It’s also good to keep in mind that some Windows power users feel quite threatened by Linux. They have a lot of their identity wrapped up in Windows. They’re big fish at work and among their friends. Admitting that they don’t know something is hard for these people. These are the ones who post a constant stream of ill-informed negativity anywhere that Linux is brought up. Some feel like it’s their personal mission to stamp out Linux and discredit it at every turn. Their OS is their religion and, just like any fanatic, they must convert the lost and punish the infidels. I tend to completely ignore these folks. They’re not worth my time or yours, for that matter. Less commented Windows users are influenced by these folks, though. I spend a lot of my initial time with clients dispelling myths. You wouldn’t believe some of the crazy stuff I’ve heard.
I usually explain all of this to Windows refugees who’re struggling to adapt to Linux and I also remind them that they didn’t become Windows gurus without making quite a few mistakes along the way. I’m a good example myself. I was an early adopter of Windows XP. Most folks now point to XP as being the best Windows ever… Well, if you’d seen it on 2002, you’d wonder why. It was a buggy mess and it has numerous issues. I jumped directly from Windows 98 to XP and I know I trashed it completely at least five times in the first six months because I kept trying to “fix it.” That’s how I got good at installing Windows XP: Trial and error. Most long-time Windows users have forgotten all about that and when they find that they trash Linux it’s automatically Linux’s fault. I say don’t blame Linux if you screw it up out of ignorance. That’s not Linux’s fault, it’s yours. Own it, learn from it and move on.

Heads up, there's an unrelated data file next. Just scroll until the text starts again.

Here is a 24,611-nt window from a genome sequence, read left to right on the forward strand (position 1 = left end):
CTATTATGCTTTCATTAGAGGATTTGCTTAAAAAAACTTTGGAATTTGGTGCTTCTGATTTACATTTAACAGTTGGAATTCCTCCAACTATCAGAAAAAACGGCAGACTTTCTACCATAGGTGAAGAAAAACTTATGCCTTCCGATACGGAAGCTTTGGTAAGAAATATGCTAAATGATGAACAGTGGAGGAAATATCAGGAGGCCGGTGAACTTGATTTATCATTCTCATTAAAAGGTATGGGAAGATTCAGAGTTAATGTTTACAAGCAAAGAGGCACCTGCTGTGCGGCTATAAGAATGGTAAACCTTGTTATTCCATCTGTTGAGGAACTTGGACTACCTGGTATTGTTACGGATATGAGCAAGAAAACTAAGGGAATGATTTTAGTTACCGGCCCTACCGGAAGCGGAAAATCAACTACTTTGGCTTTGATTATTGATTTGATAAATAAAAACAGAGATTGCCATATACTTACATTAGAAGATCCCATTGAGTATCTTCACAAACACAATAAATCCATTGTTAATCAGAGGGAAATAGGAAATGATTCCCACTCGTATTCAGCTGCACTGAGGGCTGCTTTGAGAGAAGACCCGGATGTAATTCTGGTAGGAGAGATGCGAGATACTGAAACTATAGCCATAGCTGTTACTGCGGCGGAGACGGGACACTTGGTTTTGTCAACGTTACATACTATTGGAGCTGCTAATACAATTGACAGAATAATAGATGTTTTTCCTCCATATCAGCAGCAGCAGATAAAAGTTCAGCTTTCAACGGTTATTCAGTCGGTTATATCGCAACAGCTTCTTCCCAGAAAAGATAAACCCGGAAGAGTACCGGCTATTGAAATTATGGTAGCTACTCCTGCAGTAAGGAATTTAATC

Truth be told, there’s not a long-time Linux user out there who doesn’t have stories to tell about borking up a perfectly good Linux install because they got curious and started poking at the system. It’s part of the process of learning. Fortunately, re-installing Linux is usually not an all-day endeavor like rebuilding a Windows system is. As long as you keep good backups and hang on to your notes, you can usually redo a system in just and hour or two. I know of some Linux users who have written very intricate scripts to automate the process! They do not live in fear of breaking anything.
This is why I always advise Windows power users to leave their Windows setup alone and install Linux on a different machine, all by itself. These folks are going to trash Linux- it’s inevitable. Those who dual boot with Windows run the risk of trashing Windows, too. Yes, I’ve done that myself. I started out with Ubuntu by setting up a dual boot with Windows XP and I trashed both systems many times because I didn’t know what I was doing. It taught me how dual boots work, though.